Post-independent India was governed by the archaic and colonial Police Act of 1861. The Act was legislated by the British after the 1857 Mutiny, also known as the 'First War of Independence'. A Commonwealth Human Rights Initiative (CHRI) report states how the purpose of such an act at the time, was to crush dissent and any movement for self-government.

However, even after over 70 years of Independence, a few states continue to be governed by the 1861 Act, while some others function on legislation that closely resemble it. Even as previous government reports of police reforms continued to gather dust, in 1996, two former DGPs filed a PIL with the Supreme Court, stating various instances of abuse by police's power and the political influence over their duties.

In the judgement of the case, Prakash Singh vs Union of India, the apex court in 2006 issued binding directives to states and the central government to initiate and implement police reforms. Among the seven directives, one also mandated the setting up of a 'Police Complaints Authority (PCA)' — a body meant to register and carry out inquiries on complaints against incidents of police excesses, brutality and negligence. A month after the judgement, the Model Police Bill (meant to serve as a legislative framework for police reforms) was also produced by a government committee headed by eminent jurist Soli Sorabjee. In the 2006 judgement, the apex court had also referred to the Draft Model Police Bill, advising state governments to frame new Police Acts based on it.

However, according to the CHRI, which monitors the functioning and progress of PCAs in many states, they either remain just on paper or the court directive is ignored. "At any given time, there are about 8-10 functioning PCAs in the country," says Srivastava.

Taking the example of MP, she says the state is one of the worst in terms of implementation of the SC directives (of 2006), being one of the few which still function on the 1861 Police Act.

"About 18 states have brought in either new police Acts or legislative amendments to their old Acts to incorporate the directives in a sense. That’s a comment about the commitment to actually transform policing in the state," she says.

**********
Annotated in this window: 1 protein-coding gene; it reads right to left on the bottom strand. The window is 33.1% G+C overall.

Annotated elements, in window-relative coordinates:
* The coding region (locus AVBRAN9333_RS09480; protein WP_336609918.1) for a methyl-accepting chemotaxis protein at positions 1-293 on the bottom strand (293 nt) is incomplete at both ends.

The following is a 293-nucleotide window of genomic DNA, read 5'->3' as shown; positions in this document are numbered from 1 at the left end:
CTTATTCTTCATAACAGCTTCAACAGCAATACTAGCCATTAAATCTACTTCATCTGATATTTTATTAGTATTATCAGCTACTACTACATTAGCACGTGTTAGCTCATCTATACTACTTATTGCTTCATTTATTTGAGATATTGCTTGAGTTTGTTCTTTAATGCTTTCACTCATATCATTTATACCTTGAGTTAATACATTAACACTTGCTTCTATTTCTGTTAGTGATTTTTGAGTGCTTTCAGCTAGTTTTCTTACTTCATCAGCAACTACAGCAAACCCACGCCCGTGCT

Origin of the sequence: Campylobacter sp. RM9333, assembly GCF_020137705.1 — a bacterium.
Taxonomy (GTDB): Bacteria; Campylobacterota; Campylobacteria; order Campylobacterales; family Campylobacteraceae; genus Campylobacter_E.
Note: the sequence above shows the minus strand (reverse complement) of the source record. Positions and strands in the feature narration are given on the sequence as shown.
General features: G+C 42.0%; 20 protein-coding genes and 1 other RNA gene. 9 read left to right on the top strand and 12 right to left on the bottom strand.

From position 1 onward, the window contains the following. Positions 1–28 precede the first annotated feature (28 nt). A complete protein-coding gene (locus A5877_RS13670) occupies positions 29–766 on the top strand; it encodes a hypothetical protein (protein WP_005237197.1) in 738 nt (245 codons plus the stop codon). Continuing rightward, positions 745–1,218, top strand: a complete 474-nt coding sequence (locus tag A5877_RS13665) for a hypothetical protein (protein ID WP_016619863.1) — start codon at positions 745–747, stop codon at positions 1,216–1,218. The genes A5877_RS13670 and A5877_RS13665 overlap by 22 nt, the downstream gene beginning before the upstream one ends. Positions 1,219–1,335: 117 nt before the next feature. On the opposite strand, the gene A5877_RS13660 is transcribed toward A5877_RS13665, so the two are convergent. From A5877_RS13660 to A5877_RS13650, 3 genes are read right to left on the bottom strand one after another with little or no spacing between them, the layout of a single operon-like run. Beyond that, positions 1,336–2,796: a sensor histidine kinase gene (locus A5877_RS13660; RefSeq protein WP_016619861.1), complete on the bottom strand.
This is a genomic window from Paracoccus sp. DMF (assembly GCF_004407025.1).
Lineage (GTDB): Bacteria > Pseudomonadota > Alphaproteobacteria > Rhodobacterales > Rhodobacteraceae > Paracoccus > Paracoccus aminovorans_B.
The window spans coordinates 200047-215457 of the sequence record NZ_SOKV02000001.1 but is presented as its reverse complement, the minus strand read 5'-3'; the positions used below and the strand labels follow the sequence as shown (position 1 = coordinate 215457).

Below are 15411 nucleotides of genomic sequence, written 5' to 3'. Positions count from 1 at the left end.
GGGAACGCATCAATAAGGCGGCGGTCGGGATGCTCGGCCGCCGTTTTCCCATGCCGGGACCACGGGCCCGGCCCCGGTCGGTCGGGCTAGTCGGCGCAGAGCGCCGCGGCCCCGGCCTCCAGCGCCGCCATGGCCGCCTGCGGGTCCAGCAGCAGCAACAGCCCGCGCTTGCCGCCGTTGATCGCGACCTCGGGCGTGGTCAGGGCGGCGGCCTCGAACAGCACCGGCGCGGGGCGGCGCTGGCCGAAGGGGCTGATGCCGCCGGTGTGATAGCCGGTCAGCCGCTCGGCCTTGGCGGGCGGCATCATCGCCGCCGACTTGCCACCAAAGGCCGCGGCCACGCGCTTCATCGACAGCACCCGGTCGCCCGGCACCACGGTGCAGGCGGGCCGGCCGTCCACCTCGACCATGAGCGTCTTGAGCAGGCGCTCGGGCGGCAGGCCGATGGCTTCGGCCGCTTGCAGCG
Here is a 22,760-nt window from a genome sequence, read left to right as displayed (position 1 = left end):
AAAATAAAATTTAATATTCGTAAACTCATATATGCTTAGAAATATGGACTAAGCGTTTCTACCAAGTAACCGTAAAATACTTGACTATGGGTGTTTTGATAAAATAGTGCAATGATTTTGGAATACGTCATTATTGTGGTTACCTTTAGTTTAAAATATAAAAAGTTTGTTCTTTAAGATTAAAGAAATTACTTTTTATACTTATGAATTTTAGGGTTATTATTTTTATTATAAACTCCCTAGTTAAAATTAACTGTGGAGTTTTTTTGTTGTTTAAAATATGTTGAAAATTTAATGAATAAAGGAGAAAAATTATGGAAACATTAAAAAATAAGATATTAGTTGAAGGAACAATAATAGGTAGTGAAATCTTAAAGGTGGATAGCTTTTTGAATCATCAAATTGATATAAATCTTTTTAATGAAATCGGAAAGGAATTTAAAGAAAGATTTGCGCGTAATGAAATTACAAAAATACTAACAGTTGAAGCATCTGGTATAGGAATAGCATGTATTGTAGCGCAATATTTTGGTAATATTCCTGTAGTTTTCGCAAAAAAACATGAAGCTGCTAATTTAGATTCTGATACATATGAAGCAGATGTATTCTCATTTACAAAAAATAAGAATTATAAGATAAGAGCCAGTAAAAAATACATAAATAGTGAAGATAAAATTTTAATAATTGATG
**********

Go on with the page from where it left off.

Srivastava outlines that while Madhya Pradesh has district PCAs, they have not been set up as per the court's directives. Essentially meant to be external bodies, and despite adequate guidance on how these bodies can be set up, MP actually has elected the sub-inspector, collector and minister-in charge of the district (she is unclear as to who serves this role) as members of the body, Srivastava says. "This is completely in violation of the objective and spirit of the directive," she adds.

Moving onto the debate of whether a PCA can actually make an on-ground difference, Srivastava is of the opinion that it all boils down to how the body has been designed, whether there are actually independent members in it, and if the person appointed to be in charge has a particular orientation or is proactive. To explain, she gives Kerala's example; having had 3 to 4 tenures of the body, she says the PCAs functioned according to the nature of the person heading it (whether they are proactive or afraid to "ruffle feathers").​

She says that while a debate about the benefits of the PCA are ongoing, a pool of people do feel respite at having an external body to approach for reporting such incidents. Meanwhile, the topic of accountability of police should be brought up more frequently, even in police training sessions, Srivastava adds.

The ecosystem of healthy policing is punishment-oriented, Singh says, adding that prompt punishment is more important than rewards for training and morale of the police force.

The former IPS officer says that he and others are now gearing up to approach the Supreme Court with a writ petition on police reforms. "A clean and efficient police force is our birthright. It is mandated by law and the choice of whether or not to implement reforms does not lie with politicians," he says.